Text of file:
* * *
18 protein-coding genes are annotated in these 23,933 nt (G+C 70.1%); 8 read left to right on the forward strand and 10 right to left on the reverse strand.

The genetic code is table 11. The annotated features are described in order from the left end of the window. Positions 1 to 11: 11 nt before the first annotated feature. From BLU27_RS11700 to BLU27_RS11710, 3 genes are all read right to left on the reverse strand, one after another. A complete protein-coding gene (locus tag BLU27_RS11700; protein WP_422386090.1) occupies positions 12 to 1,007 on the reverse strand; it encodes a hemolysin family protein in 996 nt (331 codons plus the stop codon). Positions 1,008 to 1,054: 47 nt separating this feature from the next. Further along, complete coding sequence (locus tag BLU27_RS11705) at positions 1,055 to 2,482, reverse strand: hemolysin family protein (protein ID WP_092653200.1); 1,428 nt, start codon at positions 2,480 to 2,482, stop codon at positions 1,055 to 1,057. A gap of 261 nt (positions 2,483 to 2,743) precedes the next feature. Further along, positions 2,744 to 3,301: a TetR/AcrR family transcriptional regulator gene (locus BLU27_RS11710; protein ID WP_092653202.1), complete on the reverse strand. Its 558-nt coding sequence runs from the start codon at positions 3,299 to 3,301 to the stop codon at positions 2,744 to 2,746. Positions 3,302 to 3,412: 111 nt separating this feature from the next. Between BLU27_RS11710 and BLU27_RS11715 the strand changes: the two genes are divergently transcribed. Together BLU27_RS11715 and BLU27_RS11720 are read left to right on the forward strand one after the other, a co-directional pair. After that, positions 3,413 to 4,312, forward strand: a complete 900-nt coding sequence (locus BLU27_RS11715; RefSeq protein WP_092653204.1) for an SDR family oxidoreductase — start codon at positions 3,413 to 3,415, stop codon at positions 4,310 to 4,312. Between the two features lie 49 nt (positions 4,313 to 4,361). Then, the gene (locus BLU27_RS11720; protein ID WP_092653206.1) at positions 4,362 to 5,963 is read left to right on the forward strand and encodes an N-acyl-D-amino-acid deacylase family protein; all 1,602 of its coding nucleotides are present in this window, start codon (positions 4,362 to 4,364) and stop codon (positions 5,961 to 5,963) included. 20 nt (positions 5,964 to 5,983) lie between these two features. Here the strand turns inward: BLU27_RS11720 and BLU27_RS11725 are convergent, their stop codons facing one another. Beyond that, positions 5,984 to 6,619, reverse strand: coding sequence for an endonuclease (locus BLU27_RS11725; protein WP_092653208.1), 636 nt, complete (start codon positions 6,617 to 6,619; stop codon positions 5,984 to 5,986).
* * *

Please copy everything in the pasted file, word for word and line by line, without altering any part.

18 protein-coding genes are annotated in these 23,933 nt (G+C 70.1%); 8 read left to right on the forward strand and 10 right to left on the reverse strand.

The genetic code is table 11. The annotated features are described in order from the left end of the window. Positions 1 to 11: 11 nt before the first annotated feature. From BLU27_RS11700 to BLU27_RS11710, 3 genes are all read right to left on the reverse strand, one after another. A complete protein-coding gene (locus tag BLU27_RS11700; protein WP_422386090.1) occupies positions 12 to 1,007 on the reverse strand; it encodes a hemolysin family protein in 996 nt (331 codons plus the stop codon). Positions 1,008 to 1,054: 47 nt separating this feature from the next. Further along, complete coding sequence (locus tag BLU27_RS11705) at positions 1,055 to 2,482, reverse strand: hemolysin family protein (protein ID WP_092653200.1); 1,428 nt, start codon at positions 2,480 to 2,482, stop codon at positions 1,055 to 1,057. A gap of 261 nt (positions 2,483 to 2,743) precedes the next feature. Further along, positions 2,744 to 3,301: a TetR/AcrR family transcriptional regulator gene (locus BLU27_RS11710; protein ID WP_092653202.1), complete on the reverse strand. Its 558-nt coding sequence runs from the start codon at positions 3,299 to 3,301 to the stop codon at positions 2,744 to 2,746. Positions 3,302 to 3,412: 111 nt separating this feature from the next. Between BLU27_RS11710 and BLU27_RS11715 the strand changes: the two genes are divergently transcribed. Together BLU27_RS11715 and BLU27_RS11720 are read left to right on the forward strand one after the other, a co-directional pair. After that, positions 3,413 to 4,312, forward strand: a complete 900-nt coding sequence (locus BLU27_RS11715; RefSeq protein WP_092653204.1) for an SDR family oxidoreductase — start codon at positions 3,413 to 3,415, stop codon at positions 4,310 to 4,312. Between the two features lie 49 nt (positions 4,313 to 4,361). Then, the gene (locus BLU27_RS11720; protein ID WP_092653206.1) at positions 4,362 to 5,963 is read left to right on the forward strand and encodes an N-acyl-D-amino-acid deacylase family protein; all 1,602 of its coding nucleotides are present in this window, start codon (positions 4,362 to 4,364) and stop codon (positions 5,961 to 5,963) included. 20 nt (positions 5,964 to 5,983) lie between these two features. Here the strand turns inward: BLU27_RS11720 and BLU27_RS11725 are convergent, their stop codons facing one another. Beyond that, positions 5,984 to 6,619, reverse strand: coding sequence for an endonuclease (locus BLU27_RS11725; protein WP_092653208.1), 636 nt, complete (start codon positions 6,617 to 6,619; stop codon positions 5,984 to 5,986).